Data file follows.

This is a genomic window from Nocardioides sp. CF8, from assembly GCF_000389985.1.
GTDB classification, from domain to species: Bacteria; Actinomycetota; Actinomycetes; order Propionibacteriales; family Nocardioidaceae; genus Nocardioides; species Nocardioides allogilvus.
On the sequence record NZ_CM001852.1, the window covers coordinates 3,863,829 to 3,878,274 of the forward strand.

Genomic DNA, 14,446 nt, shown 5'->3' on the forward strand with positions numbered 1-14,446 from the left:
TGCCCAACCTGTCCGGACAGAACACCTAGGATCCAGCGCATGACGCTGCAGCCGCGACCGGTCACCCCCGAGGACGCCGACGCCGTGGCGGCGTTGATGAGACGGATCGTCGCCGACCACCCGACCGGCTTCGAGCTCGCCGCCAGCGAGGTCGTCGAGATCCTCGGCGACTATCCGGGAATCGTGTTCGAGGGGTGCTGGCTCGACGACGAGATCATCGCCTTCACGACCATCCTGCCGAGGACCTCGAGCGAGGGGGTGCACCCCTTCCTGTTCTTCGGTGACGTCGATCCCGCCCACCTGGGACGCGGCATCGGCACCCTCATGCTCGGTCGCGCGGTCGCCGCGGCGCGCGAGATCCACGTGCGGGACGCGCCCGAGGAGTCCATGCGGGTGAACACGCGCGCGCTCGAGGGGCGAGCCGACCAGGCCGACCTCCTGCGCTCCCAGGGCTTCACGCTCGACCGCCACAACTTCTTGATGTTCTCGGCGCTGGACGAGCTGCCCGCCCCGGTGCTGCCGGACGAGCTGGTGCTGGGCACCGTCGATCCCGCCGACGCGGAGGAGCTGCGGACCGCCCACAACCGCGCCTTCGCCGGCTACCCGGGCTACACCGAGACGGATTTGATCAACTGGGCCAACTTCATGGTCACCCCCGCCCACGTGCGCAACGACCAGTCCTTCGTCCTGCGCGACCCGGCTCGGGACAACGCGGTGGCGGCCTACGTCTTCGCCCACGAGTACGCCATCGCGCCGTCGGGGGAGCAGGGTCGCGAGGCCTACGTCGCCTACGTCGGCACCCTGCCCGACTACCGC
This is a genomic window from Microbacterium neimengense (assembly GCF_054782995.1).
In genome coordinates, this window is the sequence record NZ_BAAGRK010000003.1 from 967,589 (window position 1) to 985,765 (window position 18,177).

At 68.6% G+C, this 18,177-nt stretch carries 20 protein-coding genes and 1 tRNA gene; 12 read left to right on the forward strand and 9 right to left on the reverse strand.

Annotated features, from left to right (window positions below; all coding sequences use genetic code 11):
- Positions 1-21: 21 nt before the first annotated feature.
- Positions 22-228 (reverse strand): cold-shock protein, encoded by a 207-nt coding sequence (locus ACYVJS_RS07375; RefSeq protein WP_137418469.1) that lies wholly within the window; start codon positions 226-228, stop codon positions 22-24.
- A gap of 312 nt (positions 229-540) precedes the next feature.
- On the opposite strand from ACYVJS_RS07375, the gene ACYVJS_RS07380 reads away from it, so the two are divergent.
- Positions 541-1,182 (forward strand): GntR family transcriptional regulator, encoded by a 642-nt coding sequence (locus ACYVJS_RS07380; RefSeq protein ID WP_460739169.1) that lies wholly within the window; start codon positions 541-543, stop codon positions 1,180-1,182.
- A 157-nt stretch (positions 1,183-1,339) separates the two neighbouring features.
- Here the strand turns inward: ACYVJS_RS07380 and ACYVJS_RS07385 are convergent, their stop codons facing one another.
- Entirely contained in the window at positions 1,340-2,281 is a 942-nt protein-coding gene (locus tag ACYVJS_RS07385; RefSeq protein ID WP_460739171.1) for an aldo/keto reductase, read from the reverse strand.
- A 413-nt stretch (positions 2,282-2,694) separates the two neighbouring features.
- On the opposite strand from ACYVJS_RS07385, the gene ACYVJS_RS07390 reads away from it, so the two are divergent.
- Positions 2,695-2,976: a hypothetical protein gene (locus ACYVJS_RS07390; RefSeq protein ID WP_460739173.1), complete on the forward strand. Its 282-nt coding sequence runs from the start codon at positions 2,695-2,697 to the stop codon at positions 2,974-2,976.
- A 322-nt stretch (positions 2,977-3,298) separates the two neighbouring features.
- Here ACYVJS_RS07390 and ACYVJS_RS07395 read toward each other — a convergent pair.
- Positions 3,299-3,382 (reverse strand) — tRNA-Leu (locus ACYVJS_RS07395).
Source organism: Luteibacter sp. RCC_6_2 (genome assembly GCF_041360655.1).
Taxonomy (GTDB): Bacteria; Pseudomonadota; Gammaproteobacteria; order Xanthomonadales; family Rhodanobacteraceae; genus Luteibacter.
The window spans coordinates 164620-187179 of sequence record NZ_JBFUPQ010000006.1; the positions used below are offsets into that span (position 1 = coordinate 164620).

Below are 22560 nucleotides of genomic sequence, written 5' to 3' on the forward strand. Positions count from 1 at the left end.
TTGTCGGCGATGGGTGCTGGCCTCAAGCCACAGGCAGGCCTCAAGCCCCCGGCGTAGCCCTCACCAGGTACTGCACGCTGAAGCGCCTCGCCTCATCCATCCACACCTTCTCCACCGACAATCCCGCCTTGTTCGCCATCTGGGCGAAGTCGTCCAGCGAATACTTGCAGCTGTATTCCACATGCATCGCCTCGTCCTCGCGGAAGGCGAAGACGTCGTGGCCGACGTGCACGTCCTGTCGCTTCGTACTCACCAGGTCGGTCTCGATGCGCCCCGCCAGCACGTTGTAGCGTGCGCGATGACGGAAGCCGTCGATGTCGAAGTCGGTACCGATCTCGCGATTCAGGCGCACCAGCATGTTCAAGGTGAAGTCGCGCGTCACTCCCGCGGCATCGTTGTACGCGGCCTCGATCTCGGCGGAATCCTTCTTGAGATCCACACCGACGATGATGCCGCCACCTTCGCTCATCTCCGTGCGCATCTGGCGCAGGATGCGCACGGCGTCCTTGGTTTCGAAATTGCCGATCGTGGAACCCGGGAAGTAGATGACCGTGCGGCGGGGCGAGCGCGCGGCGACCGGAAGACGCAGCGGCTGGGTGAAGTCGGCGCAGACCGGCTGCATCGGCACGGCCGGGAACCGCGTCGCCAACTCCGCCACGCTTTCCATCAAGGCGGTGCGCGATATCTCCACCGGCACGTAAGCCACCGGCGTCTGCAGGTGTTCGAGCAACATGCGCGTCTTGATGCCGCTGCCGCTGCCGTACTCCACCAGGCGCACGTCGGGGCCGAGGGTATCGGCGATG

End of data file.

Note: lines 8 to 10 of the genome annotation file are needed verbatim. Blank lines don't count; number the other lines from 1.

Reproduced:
At 68.6% G+C, this 18,177-nt stretch carries 20 protein-coding genes and 1 tRNA gene; 12 read left to right on the forward strand and 9 right to left on the reverse strand.

Annotated features, from left to right (window positions below; all coding sequences use genetic code 11):
- Positions 1-21: 21 nt before the first annotated feature.